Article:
A new study on the patterns of chronic illnesses could provide valuable insights into the future health service needs of our ageing population.

The research paper in the Medical Journal of Australia gives the first ever Australian insight into multi-morbidity – when a person has two or more different chronic conditions.

Professor Helena Britt and colleagues from the Family Medicine Research Centre at the University of Sydney studied the multi-morbidities of over 9,000 patients who visited GPs between July and November 2005.

The study found that elderly people are much more likely to have multi-morbidity.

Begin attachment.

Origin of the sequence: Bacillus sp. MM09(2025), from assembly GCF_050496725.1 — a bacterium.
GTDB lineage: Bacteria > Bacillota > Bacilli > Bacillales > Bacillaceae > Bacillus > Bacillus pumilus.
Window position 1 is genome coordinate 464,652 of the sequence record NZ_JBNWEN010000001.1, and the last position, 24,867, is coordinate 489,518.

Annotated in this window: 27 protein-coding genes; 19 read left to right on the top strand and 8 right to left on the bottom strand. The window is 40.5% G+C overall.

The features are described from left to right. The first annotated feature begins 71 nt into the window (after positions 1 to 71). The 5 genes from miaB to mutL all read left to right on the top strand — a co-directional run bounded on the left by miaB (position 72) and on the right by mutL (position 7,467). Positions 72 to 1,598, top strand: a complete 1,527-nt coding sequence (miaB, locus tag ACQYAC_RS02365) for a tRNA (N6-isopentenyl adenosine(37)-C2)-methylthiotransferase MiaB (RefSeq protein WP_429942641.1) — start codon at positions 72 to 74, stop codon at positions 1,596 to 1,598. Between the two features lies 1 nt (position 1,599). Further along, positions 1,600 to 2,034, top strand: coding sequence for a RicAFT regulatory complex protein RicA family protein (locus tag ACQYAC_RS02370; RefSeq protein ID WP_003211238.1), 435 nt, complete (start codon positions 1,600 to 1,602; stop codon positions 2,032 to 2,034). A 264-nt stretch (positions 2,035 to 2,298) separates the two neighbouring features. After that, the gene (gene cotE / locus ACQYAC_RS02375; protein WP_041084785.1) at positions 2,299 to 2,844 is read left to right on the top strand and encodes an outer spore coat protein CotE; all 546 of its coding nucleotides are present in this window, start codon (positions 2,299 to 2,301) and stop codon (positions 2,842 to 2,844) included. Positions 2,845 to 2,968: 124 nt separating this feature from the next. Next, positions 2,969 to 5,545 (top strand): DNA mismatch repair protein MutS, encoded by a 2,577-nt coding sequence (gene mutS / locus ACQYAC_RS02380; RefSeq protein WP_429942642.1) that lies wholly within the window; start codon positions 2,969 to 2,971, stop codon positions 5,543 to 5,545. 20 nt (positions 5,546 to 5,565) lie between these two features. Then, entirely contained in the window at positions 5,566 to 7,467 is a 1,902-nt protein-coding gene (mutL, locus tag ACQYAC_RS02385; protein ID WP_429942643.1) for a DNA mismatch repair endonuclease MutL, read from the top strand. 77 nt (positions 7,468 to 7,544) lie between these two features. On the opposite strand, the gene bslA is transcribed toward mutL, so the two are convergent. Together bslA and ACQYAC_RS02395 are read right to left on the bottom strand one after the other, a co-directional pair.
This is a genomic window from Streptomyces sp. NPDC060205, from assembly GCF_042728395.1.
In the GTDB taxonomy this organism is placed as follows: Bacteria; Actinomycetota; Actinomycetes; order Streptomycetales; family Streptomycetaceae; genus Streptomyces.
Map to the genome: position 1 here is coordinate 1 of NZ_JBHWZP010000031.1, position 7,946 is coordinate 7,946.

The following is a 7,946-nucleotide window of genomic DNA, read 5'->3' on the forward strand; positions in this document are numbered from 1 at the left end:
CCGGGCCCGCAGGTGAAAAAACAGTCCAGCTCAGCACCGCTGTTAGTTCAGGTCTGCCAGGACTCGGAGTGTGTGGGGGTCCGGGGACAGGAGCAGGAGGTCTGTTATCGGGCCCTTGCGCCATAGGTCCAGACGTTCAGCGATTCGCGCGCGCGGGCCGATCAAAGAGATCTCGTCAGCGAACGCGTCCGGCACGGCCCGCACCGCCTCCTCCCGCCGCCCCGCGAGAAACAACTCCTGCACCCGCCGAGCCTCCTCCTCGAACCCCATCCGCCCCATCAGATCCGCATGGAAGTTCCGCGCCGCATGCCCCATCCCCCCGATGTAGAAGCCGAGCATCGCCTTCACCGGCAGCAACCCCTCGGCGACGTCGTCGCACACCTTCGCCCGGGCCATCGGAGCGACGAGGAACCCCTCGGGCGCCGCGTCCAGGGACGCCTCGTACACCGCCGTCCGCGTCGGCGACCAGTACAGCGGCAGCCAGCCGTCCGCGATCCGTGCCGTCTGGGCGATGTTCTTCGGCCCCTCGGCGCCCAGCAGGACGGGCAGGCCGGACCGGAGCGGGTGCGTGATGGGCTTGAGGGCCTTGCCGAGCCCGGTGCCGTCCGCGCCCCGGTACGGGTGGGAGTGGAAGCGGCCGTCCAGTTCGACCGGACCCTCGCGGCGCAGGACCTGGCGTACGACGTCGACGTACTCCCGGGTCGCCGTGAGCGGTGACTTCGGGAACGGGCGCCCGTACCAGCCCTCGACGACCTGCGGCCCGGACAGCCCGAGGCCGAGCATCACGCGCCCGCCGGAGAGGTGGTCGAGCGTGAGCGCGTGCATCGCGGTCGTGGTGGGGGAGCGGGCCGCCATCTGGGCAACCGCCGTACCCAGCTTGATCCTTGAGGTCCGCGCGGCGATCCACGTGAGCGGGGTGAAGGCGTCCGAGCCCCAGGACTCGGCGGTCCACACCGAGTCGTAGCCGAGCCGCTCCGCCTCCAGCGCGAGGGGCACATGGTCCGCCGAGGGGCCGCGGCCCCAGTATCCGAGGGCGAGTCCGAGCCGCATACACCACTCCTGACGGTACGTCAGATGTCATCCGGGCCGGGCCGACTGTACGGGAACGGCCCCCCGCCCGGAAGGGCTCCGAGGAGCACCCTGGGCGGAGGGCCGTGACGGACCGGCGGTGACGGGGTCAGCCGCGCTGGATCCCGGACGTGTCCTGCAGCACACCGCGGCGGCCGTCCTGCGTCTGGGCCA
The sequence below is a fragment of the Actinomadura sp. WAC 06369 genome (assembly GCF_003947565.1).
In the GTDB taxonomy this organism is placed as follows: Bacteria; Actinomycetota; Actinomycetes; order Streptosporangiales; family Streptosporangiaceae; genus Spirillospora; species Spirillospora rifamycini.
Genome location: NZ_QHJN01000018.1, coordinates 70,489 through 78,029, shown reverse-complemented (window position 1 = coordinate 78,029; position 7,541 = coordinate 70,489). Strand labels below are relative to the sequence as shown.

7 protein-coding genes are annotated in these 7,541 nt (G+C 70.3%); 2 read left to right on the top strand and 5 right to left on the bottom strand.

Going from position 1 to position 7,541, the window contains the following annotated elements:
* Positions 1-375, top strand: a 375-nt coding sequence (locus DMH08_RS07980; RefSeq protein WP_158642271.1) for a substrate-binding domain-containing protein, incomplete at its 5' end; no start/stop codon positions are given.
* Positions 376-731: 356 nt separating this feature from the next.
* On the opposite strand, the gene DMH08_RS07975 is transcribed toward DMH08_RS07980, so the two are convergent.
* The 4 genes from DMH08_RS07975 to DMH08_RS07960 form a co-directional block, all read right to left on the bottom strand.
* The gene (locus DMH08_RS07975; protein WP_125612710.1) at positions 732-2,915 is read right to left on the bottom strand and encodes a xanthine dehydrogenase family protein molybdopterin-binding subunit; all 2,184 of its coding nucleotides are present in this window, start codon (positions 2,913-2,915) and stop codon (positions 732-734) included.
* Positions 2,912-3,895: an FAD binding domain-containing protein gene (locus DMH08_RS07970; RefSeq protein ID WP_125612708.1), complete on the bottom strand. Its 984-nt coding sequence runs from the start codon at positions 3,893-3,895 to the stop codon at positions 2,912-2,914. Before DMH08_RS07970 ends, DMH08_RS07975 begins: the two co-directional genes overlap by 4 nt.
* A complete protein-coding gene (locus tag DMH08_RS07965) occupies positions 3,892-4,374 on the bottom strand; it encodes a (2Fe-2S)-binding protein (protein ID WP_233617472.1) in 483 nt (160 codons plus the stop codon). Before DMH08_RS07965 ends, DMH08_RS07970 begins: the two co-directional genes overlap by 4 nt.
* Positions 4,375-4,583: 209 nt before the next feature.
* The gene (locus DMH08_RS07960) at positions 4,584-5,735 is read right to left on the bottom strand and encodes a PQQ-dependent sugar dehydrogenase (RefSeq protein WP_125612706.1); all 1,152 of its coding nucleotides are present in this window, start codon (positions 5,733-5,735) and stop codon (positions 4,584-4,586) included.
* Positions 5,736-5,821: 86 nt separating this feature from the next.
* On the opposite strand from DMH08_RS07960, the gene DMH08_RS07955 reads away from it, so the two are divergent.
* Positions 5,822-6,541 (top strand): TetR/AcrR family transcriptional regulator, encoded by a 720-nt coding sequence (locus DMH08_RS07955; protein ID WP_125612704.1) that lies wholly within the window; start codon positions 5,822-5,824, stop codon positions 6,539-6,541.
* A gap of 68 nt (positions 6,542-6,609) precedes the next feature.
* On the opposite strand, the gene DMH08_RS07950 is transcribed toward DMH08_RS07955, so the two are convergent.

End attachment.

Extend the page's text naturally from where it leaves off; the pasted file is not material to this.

One in four – or 83 per cent – of older survey participants had multi-morbidity, compared to 37.1 per cent of all participants.

The most common morbidity combinations were: arthritis/chronic back pain and vascular disease (15 per cent); a psychological problem and vascular disease (10.6 per cent); and arthritis/chronic back pain plus a psychological problem (10.6 per cent).

Professor Britt said some multi-morbidity combinations were particularly problematic for clinicians and patient – especially when the medication for one problem has negative effects on the other.

“These issues are often not considered in management guidelines for individual conditions,” she said.